A White Person’s Guide to Allyship

It’s time for the white community to stand up against racism. Here are a few possible ways to do just that.


Sam Ketchem

A Black Lives Matter protest held in Seattle.

Sam Ketchem, Web Editor

The recent murder of an African American man named George Floyd at the hands of a white police officer has exposed the deep realities that too many people in the United States, and in the Glacier Peak community, have ignored. For years, many of our school’s white people, who made up 77% of the school in the 2018-2019 school year, have lived in blissful ignorance while students of color, specifically black students, suffer. We have both consciously and subconsciously ignored the cries from fellow young people about the awful racism and bigotry that plagues Glacier Peak’s culture. More than a few students have even encouraged this horrible prejudice. Even after the incident at last year’s winter pep assembly, the racist backlash against students who just wanted to create a Black Student Union, or the social media posts from people of color who laid out specific instances of discrimination, many white students, including myself, were still quiet on the issues. We knew that racism was present under the surface, but not even “in-our-face” instances woke us up. That is flat out wrong and should have changed long ago. It most definitely needs to change now. Right now.

While this is by no means a perfect list of all the steps needed to become a good white ally to the black community, hopefully these few potential moves can put the white community on the right track.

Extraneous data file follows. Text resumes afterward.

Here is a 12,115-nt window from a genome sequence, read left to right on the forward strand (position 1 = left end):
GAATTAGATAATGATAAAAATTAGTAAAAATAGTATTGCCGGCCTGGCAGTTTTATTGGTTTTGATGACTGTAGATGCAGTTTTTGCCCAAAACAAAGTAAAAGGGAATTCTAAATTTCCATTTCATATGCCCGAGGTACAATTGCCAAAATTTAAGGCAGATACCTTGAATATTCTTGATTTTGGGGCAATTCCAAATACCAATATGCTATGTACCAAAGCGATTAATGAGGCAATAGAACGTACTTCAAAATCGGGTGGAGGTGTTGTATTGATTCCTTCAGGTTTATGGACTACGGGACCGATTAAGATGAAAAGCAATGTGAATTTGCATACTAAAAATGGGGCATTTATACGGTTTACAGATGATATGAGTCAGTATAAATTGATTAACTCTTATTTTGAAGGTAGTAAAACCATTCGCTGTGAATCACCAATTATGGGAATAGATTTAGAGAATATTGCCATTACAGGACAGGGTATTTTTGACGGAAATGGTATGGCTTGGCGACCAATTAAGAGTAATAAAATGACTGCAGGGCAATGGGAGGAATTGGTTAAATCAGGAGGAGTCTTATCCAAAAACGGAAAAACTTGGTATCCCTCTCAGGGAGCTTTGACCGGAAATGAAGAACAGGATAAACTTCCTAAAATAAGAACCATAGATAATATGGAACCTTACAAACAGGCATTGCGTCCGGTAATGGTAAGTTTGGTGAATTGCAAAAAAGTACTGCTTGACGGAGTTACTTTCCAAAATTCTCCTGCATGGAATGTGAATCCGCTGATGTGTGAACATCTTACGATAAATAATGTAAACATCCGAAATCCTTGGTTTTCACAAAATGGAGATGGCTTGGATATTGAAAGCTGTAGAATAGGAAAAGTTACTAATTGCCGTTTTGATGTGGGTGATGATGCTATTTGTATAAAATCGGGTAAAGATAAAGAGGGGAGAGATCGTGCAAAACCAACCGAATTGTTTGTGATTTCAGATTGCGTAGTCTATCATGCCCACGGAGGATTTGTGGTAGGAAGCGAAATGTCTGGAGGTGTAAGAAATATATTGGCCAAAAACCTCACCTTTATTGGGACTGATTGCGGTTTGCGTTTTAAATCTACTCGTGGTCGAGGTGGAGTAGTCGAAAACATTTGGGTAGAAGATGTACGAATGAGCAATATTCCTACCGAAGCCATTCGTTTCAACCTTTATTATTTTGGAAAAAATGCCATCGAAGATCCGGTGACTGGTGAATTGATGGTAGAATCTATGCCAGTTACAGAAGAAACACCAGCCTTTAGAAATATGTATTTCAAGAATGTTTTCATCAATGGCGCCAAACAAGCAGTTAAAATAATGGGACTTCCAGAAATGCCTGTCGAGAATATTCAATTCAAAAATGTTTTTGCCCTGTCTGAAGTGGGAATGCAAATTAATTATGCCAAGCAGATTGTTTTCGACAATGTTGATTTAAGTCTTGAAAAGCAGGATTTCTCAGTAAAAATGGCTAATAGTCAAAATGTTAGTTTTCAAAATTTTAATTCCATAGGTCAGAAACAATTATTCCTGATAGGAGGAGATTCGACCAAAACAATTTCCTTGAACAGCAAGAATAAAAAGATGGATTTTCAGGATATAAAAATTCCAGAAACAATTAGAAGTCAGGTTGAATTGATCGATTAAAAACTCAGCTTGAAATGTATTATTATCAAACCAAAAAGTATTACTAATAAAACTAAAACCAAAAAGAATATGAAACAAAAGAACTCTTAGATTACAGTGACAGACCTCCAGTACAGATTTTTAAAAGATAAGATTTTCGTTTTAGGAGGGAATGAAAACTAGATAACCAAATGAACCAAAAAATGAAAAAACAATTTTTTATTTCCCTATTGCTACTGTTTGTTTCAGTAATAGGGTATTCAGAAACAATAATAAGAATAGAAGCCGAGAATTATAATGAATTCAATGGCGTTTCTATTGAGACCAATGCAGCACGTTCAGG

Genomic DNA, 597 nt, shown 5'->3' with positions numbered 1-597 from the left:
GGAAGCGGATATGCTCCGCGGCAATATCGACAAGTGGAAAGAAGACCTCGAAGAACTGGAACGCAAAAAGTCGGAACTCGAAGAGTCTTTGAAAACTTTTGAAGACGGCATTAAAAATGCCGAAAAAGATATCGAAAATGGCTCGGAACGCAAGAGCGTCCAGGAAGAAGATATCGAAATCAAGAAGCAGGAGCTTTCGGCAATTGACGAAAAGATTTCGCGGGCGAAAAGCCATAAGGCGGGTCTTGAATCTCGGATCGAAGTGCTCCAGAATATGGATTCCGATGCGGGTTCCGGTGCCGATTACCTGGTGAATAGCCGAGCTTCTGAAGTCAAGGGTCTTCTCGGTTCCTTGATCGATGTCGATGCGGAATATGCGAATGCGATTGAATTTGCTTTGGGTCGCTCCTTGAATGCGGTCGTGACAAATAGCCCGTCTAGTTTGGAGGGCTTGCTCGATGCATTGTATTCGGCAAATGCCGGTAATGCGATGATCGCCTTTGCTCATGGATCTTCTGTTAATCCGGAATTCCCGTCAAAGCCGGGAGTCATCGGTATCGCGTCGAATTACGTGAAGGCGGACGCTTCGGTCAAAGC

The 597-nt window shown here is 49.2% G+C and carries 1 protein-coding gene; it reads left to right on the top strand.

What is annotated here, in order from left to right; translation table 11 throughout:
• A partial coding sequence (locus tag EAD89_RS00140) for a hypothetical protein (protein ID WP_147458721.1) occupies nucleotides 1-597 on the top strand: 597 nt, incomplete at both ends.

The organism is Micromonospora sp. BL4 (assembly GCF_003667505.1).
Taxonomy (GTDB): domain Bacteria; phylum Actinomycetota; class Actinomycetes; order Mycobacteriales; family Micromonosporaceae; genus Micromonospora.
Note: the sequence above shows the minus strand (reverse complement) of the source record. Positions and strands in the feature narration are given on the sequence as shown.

1. Be Open

“There’s just some magic in truth and honesty and openness”-Frank Ocean, Grammy-award winning musician

This is one of the most crucial steps on the road to becoming actively anti-racist. Too many white people automatically raise their mental and emotional defenses when people use words like “white privilege” and “institutionalized racism” or when they talk about the Black Lives Matter movement. None of these phrases or movements are anti-white, they are anti-white supremacy. White privilege does not mean your life was necessarily easy, it just means it was not made harder because of the color of your skin. It also means that you can do things that others can not purely because of your race. Institutionalized racism means that many systems in our country, everything from the electoral process to the justice system to the education network, were built by white people to discriminate against black people and that these efforts continue today. The Black Lives Matter movement aims to make sure that all people are treated equally by drawing attention to issues that affect the African American community at disproportionate rates. Again, none of these things are anti-white. It’s time to learn and grow, not act offended when nothing offensive to white people is said.

Being open also includes actually listening to the experiences of the black community. This does not mean “listen until I hear something that I don’t agree with then interject my thoughts” or “listen but tune out halfway into the conversation”. It means actively listening to the experiences of black people and respecting their struggle as a human beings in a system that rarely values them. As white people, it’s time for us to listen and learn.

2. Be Honest

“Truth matters”-Michelle Obama, lawyer and former First Lady

Everyone has heard the saying “honesty is the best policy”. This certainly applies to topics like race. Progress can only be made when you are honest about where you may have issues. Ignoring them does not make them go away, it just makes them grow. It’s time to confront them.

I’ll start. One of my biggest issues has not been lifting up black voices. I’m very vocal about political, social, and moral issues, and sometimes I get so loud that I wrongly drown out black and brown voices who should be heard. I need to stop doing that. Instead, I need to elevate those around me who are directly hurt by the problems at hand and ally with them to make change for the better.

Honesty can be easy. Try it.

3. Educate Yourself

“Education is the most powerful weapon which you can use to change the world”-Nelson Mandela, anti-apartheid activist and first black head of state of South Africa